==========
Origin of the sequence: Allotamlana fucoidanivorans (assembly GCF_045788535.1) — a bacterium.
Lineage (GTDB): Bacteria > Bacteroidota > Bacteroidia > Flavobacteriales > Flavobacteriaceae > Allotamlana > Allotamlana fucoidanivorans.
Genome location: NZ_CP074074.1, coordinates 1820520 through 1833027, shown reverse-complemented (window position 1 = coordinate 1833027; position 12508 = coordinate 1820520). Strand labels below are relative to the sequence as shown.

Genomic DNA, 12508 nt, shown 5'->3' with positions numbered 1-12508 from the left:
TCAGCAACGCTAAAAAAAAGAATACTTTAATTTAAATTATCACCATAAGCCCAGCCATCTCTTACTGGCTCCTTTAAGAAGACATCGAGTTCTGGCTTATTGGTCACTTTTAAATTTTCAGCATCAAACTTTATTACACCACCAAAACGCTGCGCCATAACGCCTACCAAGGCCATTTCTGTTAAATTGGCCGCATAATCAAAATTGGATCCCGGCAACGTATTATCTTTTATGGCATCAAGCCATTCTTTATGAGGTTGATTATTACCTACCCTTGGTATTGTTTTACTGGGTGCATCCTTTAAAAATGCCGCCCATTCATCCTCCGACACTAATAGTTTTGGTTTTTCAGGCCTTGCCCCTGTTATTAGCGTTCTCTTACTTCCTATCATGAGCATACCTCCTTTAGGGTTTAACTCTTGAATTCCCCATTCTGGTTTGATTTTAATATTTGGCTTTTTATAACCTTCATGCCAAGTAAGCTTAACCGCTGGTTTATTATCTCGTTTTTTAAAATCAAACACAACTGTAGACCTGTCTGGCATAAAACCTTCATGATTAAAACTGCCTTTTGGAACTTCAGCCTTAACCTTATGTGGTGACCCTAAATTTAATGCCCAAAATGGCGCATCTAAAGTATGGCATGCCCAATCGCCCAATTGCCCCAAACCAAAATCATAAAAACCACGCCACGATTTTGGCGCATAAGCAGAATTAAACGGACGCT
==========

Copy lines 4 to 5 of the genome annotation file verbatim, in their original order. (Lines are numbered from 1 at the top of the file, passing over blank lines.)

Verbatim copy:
Genomic DNA, 12508 nt, shown 5'->3' with positions numbered 1-12508 from the left:
TCAGCAACGCTAAAAAAAAGAATACTTTAATTTAAATTATCACCATAAGCCCAGCCATCTCTTACTGGCTCCTTTAAGAAGACATCGAGTTCTGGCTTATTGGTCACTTTTAAATTTTCAGCATCAAACTTTATTACACCACCAAAACGCTGCGCCATAACGCCTACCAAGGCCATTTCTGTTAAATTGGCCGCATAATCAAAATTGGATCCCGGCAACGTATTATCTTTTATGGCATCAAGCCATTCTTTATGAGGTTGATTATTACCTACCCTTGGTATTGTTTTACTGGGTGCATCCTTTAAAAATGCCGCCCATTCATCCTCCGACACTAATAGTTTTGGTTTTTCAGGCCTTGCCCCTGTTATTAGCGTTCTCTTACTTCCTATCATGAGCATACCTCCTTTAGGGTTTAACTCTTGAATTCCCCATTCTGGTTTGATTTTAATATTTGGCTTTTTATAACCTTCATGCCAAGTAAGCTTAACCGCTGGTTTATTATCTCGTTTTTTAAAATCAAACACAACTGTAGACCTGTCTGGCATAAAACCTTCATGATTAAAACTGCCTTTTGGAACTTCAGCCTTAACCTTATGTGGTGACCCTAAATTTAATGCCCAAAATGGCGCATCTAAAGTATGGCATGCCCAATCGCCCAATTGCCCCAAACCAAAATCATAAAAACCACGCCACGATTTTGGCGCATAAGCAGAATTAAACGGACGCT